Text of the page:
Toshiba takeover tests corporate Japan

Toshiba’s board has an unenviable task ahead. Three private equity firms are circling the venerable Japanese conglomerate, which is said to be operating in a state of “civil war” that this week claimed the company’s chief executive.

The industrial powerhouse was already feuding with activist investors. Now directors will have to consider not just a $20bn offer from CVC, which has close ties to departing CEO Nobuaki Kurumatani, but possibly competing bids from KKR and Brookfield.

In some ways, the Toshiba fight is a one-off. Lingering fallout from a 2015 accounting scandal means the company’s shareholder register includes a group of activists who participated in a 2018 emergency fundraising. There are also fewer traditional passive funds as a counterweight due to Toshiba’s temporary banishment from the Tokyo Stock Exchange’s main market. 

That means Toshiba has investors that can and want to get involved in bolstering the company. They demonstrated their strength last month, when a majority of shares were voted in favour of launching an independent inquiry into voting irregularities at 2020’s annual general meeting. It was the first victory for a shareholder-proposed motion at a major Japanese group.

After years of dismal governance and infighting, the 145-year-old group might well benefit from an outside buyer. But plans for Japan’s largest ever buyout would be complicated by the fact that Toshiba is both a household name and plays a vital role in the country’s nuclear power sector.

The potential bidding war also comes as a growing number of private equity houses are targeting Japan. The way this contest is handled will send a signal to overseas investors on whether Tokyo really is serious about attracting foreign investment and modernising its corporate sector.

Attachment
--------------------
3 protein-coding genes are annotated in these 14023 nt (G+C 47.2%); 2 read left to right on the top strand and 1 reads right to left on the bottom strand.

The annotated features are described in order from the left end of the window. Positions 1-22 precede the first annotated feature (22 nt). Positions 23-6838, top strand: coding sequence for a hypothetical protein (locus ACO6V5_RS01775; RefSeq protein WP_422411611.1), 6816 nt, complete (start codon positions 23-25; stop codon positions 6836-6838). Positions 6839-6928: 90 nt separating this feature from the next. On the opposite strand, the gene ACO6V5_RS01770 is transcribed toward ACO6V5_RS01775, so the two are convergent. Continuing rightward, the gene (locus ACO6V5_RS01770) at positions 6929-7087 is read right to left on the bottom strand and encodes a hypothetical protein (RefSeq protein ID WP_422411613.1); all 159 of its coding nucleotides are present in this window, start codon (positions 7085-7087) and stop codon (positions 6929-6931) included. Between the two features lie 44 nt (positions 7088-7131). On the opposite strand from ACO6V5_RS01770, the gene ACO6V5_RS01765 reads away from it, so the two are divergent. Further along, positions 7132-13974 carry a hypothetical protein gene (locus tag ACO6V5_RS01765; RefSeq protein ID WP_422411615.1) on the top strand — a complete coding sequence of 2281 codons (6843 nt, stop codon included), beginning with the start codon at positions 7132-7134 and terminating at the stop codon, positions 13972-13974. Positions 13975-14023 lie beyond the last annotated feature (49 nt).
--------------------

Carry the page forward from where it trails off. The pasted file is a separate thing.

Former prime minister Shinzo Abe argued that higher governance standards would improve investor confidence and boost corporate returns. He brought in a new corporate code in 2015, but critics say its lack of sanctions failed to change behaviour. Revisions proposed this month would strengthen the role of independent directors, make boards more diverse and improve environmental disclosures.

Now the onus is on both Toshiba’s board and the Japanese government to handle these competing bids in a way that is both transparent and fair to shareholders. Before Kurumatani’s resignation, some feared the purchase would be a management stitch up because of his close ties to the private equity house, and now his departure is seen as part of an “old guard” boardroom coup to block a sale to CVC.

The Japanese establishment also has a long record of thwarting outside efforts to gain control of companies, as when a government backed fund blocked a takeover of lossmaking chip group Renesas by KKR in 2021.

A Toshiba deal would pose national security concerns because it is cleaning up the Fukushima nuclear disaster site. But those can be addressed. When Toshiba sold its flash memory business, now called Kioxia, the 2018 deal was structured to ensure majority-Japanese ownership. Something similar would be possible here.

Toshiba should conduct an open process, allowing various buyers to explain how the company can reform and succeed. The board should then pick the best option. That would benefit Toshiba and demonstrate that Japanese corporate governance really has changed. If a back room deal allows incumbent management to escape from shareholder pressure, rather than address its problems, then it would do the reverse.

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